Obesity epidemic as South Africans 'prove' they do not have Aids

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The Independent Online

South Africa's Aids epidemic is driving a new health crisis in the country as women, fearful of appearing to be HIV positive, are becoming obese in record numbers.

Nearly one third of women in South Africa are now severely overweight, Tessa van der Merwe of the International Association for the Study of Obesity has revealed, as a combination of new fears and traditional, cultural factors encourage excessive weight gain.

"Regretfully, there is a perception that if a black woman is thin, she might have HIV/Aids," Ms Van der Merwe said.

The crisis in South Africa, where five million of its 45 million people are infected with HIV/Aids, will be high on the agenda as the world's largest gathering of Aids experts meets in Toronto this week.

It also has one of the world's highest rates of violent crime, which Ms Van der Merwe believes contributes to the weight problems, because it makes high-intensity, out-of-doors exercise difficult."There is the reality - it simply isn't safe to walk around," she said.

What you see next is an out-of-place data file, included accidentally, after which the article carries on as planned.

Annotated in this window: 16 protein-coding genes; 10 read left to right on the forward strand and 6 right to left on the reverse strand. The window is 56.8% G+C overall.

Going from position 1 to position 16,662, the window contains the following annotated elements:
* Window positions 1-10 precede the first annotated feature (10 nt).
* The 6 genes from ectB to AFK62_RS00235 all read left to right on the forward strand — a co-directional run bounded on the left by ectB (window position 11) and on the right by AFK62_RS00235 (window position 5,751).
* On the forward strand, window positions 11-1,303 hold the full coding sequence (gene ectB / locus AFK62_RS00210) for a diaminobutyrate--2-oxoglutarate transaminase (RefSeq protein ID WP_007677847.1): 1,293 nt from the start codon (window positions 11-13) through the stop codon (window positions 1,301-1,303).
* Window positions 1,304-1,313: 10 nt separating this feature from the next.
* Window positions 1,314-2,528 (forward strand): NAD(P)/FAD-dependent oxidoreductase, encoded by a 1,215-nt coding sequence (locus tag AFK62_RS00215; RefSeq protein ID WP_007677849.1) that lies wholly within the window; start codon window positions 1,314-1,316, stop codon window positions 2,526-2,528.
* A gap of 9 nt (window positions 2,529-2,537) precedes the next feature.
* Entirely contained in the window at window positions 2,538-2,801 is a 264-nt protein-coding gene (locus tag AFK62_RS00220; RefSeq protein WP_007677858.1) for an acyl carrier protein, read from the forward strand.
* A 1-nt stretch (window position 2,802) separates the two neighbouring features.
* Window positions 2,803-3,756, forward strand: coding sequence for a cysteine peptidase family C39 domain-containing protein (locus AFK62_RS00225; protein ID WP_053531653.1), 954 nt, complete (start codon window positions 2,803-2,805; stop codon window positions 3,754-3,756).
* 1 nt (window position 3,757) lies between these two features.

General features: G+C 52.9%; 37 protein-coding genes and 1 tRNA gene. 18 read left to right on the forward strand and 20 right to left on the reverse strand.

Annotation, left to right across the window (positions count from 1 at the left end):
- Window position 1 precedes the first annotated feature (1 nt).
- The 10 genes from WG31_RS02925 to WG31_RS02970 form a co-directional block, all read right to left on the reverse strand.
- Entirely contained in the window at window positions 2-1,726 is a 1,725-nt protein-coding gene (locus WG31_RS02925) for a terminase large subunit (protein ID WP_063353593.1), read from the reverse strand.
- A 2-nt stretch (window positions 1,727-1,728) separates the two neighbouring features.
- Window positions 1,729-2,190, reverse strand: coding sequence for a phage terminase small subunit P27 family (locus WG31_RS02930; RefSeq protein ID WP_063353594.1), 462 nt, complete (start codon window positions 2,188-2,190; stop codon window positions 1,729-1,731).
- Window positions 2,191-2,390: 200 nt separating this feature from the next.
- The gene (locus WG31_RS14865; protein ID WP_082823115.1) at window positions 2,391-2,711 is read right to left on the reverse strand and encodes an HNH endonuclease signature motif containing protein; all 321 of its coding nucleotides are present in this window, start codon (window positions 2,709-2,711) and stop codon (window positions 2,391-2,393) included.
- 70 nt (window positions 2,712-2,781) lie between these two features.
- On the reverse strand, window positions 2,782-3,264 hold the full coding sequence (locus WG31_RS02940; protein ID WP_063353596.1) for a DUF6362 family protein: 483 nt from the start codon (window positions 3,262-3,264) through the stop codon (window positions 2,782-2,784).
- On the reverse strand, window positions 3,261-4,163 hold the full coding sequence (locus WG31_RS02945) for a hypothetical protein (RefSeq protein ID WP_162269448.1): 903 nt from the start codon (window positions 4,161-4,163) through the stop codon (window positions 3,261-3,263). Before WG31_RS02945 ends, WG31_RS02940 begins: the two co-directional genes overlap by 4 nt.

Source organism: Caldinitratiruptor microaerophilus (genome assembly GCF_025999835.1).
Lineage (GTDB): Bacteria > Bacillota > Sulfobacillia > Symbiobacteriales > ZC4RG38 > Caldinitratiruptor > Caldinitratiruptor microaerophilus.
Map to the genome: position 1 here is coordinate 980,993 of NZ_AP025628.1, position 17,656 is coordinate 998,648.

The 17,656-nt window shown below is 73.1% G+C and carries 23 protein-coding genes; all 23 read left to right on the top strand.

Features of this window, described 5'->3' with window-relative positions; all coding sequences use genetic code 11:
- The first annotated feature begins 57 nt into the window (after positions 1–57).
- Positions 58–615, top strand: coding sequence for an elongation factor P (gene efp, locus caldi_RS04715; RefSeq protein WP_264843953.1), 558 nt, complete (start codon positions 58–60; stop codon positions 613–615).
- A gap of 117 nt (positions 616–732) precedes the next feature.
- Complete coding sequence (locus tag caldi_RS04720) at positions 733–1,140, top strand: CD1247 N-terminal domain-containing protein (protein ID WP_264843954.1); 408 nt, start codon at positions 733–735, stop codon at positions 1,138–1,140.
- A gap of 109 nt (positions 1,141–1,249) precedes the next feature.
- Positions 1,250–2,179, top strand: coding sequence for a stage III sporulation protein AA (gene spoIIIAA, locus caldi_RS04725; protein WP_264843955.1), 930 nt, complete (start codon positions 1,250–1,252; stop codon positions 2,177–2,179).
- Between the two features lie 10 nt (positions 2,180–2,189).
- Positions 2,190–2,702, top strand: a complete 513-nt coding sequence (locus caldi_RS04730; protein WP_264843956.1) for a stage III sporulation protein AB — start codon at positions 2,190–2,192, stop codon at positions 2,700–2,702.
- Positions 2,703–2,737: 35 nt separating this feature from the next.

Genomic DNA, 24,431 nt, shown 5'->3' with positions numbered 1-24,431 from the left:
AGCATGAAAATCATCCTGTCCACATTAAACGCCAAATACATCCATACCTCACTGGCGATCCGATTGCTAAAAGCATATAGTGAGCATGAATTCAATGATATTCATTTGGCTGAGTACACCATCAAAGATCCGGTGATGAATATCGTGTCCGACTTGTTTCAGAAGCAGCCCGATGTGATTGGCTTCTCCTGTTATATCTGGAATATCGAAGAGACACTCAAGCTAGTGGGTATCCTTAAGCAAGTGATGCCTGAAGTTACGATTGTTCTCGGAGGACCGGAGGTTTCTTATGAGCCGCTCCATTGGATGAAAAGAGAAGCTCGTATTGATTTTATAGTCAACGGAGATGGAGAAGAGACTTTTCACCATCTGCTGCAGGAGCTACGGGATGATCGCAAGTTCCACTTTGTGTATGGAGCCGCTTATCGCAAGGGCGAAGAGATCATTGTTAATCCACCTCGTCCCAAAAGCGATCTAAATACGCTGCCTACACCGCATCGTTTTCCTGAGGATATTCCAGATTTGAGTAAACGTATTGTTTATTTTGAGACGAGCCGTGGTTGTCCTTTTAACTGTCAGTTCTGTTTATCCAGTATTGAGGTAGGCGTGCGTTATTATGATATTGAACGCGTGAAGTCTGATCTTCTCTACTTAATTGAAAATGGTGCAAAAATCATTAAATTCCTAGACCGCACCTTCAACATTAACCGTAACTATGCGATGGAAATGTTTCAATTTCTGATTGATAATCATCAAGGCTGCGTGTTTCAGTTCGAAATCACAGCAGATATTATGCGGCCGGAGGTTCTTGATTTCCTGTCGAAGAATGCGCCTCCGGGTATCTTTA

She also blamed the clinical obesity epidemic on the tribal belief that fatness was a sign of prosperity. She said there was a belief that if a woman was not rotund "her husband can't afford to feed her well". Added to these factors is the view in the South African black community that plump women are alluring.

The most famous symbol of this was the ample- figured Saartjie Baartman - known as Hottentot Venus - the woman from South Africa who was a circus attraction in Europe in the 19th century.

Her generous proportions were marvelled at and made her both a feminist icon and an example of stereotypical attitudes towards Africa.

"When being overweight is seen as a sign of health and wealth, it is extremely difficult to change this perception," Ms Van der Merwe said. "We should be convincing black women that weight loss has a markedly helpful effect on health."

Ms Van der Merwe, who is head of South Africa's first obesity clinic, addressed a major gastroenterology congress in South Africa last week, claiming the increasing level of obesity was causing health problems such as heart disease, hypertension and diabetes.

Ms Van der Merwe's research shows that there are weight problems across all race groups in South Africa, with half of women and one third of men overweight. Those levels are only 20 per cent lower than in the United States, seen by many as the world's fattest country.